Charles Jencks, husband and co-founder of Maggie’s passed away this week. We are so grateful to Maggie & Charles for everything they have done in leading the way people with cancer are supported. Our thoughts are with their family at this time.
For a large part of 2019 I have found myself struggling to find the words to describe how I feel. If I was asked to narrow it down to three, they would have been failure, ashamed and empty. It took several months, a lot of support from the Funny Boy and more than one trip to my GP before I was finally able to admit something was wrong.
I am relieved to say that things have slowly started to improve but it didn’t happen overnight. Here are a few things which made the difference for me:
Getting Help My doctor prescribed me with regular medication and since then I have started to see a Psychologist.
Talk, talk, talk Being open and honest about my true feelings with friends and family has been the biggest help. It is through them I have come to fully appreciate that I am not alone and everyone experiences poor mental health. We need to break the taboo and recognise that mental health is equally important as physical!
Peace of Mind Finding peace of mind has been a challenge. My life sometimes feels like a treadmill of appointments but learning how to fully switch off has been valuable. Personally, I find my peace when walking the dog. No phone, no music – just me, the sound of the birds and Parsnip’s little paws plodding on the path.
Physical Activity is a wonder drug! If you could bottle all the benefits of exercise and put it on the shelf at your local shop – it would literally be sold out in seconds. Activity is so good for the body and soul. There are literally thousands of different ways to be active; sports, exercise classes, dancing and even walking! I find it incredible how something as simple as a stroll around the block can improve my mood and change the way I view the world.
Put it down on paper On the difficult days when it feels like there are too many thoughts, I find it helps to do a brain dump. Physically writing the things that rotate in my mind can help me switch off. This really helps on the nights when I struggle to sleep.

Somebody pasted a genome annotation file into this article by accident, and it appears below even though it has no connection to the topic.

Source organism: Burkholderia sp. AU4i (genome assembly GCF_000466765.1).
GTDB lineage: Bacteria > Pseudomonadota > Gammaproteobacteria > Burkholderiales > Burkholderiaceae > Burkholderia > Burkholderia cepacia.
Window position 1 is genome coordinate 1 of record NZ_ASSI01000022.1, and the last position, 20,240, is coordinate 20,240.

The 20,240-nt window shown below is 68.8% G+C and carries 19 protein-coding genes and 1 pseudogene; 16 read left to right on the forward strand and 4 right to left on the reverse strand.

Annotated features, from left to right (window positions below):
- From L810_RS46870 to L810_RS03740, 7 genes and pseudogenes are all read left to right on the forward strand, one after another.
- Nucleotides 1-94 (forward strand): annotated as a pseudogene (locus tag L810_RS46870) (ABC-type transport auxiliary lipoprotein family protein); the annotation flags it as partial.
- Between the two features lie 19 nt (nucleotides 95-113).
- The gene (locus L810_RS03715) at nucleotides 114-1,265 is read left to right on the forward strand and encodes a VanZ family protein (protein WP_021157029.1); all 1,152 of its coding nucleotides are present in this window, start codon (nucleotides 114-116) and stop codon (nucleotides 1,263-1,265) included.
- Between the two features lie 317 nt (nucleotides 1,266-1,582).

A good friend of mine recently completed Mental Health Awareness training and shared the following video with me. I hope you find it as useful as I did.
‘Depression is sometimes referred to as the Black Dog. Just like a real dog, it needs to be embraced, understood, taught new tricks, and ultimately brought to heal.’
The Funny Boy and I attended Scottish Power’s Stand Up To Cancer Gala Dinner on Friday night. I had the pleasure and somewhat daunting task of sharing my cancer story. It was a fantastic evening hosted by Des Clarke with hilarious entertainment from Ria Lina, Larry Dean, Jamie Macdonald and Stuart Mitchell. I would highly recommend checking them out!
The event raised over £60k towards translational cancer research! I was amazed to learn that Scottish Power has raised £26m for Cancer Research UK in 7 years. Every corporate could learn from their example!
Raising funds and promoting cancer awareness are two of the few benefits my diagnosis has afforded me. Finding small positives is an awesome way of saying FUCANCER and it is good for the soul too. My belief is nobody has the power to change the world for everyone but everyone has the power to change the world for one person everyday. Whenever I have the opportunity to do something that makes a difference I always grab it with both hands. My project management skills transfer well into the world of fundraising and as for public speaking, well I wouldn’t say it is my forte but it is something I am working on.
We recently formed another committee working on a once in a lifetime event raising funds in aid of Cancer Research UK. We will be revealing more details in the coming months.
You don’t have to wear a lab coat to help beat cancer so if you’d like to STAND UP TO CANCER please visit the link below to find out how you can get involved!
On the 8th of April 2014 I was diagnosed with cervical cancer. I was given a life expectancy of 2 years.
Since then I have become a proud puppy mum to Parsnip, married the love of my life, ticked a few life goals and raise funds for Maggie’s and Cancer Research UK. None of which would be possible without my incredible medical team! I had a card made for a few of the key people who have helped me get to where I am.
On the 30th September 2019 I was discharged from gynae-oncology. I have been in remission for 5 years. I may still have brain cancer but for now it is time to celebrate!